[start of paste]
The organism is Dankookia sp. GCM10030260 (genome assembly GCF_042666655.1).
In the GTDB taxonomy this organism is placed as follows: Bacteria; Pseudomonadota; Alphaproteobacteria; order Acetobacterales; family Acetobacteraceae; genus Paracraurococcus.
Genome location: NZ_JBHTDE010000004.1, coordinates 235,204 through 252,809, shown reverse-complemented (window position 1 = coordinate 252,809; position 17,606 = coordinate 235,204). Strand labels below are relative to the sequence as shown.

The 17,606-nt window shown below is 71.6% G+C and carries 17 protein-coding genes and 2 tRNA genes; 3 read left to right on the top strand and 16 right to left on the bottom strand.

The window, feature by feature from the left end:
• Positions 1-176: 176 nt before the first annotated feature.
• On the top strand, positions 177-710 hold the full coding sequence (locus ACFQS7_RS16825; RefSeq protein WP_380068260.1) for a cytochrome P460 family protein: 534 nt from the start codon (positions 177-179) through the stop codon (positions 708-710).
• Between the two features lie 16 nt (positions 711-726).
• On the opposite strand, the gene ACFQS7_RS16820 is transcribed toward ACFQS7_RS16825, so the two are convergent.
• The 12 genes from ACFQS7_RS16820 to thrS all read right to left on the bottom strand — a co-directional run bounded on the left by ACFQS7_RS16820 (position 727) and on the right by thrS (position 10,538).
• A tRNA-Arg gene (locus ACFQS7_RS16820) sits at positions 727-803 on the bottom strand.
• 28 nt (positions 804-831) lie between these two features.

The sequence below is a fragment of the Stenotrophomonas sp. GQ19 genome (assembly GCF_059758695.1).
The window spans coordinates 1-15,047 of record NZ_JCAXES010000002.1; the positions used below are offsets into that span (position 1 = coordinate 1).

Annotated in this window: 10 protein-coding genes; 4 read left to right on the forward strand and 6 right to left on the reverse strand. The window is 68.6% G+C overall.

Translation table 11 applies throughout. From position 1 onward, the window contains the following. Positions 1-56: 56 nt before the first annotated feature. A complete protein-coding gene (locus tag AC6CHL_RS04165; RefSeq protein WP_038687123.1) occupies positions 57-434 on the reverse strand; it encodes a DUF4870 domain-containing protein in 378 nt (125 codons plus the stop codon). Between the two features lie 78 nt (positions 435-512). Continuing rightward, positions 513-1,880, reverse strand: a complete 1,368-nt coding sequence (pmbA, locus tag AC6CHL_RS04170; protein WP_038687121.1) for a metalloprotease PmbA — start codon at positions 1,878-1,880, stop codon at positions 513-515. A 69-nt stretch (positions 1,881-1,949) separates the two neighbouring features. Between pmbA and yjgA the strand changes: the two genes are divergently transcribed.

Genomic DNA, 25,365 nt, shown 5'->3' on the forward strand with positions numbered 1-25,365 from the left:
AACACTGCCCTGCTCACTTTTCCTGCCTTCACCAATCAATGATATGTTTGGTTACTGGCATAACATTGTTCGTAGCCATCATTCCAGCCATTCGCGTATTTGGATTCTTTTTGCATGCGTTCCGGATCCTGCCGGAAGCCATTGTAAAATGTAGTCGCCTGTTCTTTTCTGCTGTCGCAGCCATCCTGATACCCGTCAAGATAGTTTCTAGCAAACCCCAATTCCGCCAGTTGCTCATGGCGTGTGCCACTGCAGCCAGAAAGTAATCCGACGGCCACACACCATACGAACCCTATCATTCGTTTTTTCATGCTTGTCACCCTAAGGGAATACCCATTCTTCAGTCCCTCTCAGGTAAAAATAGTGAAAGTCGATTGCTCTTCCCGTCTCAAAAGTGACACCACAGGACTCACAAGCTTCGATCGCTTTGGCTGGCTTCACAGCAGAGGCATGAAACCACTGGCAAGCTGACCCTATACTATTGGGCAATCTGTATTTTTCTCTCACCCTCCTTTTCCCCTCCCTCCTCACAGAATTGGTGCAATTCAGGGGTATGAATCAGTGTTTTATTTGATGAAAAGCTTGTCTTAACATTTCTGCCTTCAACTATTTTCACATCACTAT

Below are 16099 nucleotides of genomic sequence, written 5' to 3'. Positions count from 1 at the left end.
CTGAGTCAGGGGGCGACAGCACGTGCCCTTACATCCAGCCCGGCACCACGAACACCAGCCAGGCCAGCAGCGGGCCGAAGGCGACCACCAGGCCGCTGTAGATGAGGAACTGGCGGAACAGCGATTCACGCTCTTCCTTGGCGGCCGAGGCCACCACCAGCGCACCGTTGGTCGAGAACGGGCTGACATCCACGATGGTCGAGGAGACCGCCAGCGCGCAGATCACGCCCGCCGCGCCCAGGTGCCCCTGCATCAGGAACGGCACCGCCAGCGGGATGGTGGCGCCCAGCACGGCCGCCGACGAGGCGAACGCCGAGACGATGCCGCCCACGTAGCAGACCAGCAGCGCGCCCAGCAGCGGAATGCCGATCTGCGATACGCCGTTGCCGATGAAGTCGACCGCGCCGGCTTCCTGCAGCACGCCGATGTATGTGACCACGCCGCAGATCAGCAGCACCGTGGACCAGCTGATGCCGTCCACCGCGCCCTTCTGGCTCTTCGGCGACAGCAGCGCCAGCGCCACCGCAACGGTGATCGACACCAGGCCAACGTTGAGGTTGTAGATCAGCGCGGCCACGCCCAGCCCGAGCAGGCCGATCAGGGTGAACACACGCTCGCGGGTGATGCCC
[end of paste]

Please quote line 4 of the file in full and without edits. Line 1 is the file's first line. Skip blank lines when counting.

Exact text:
The 17,606-nt window shown below is 71.6% G+C and carries 17 protein-coding genes and 2 tRNA genes; 3 read left to right on the top strand and 16 right to left on the bottom strand.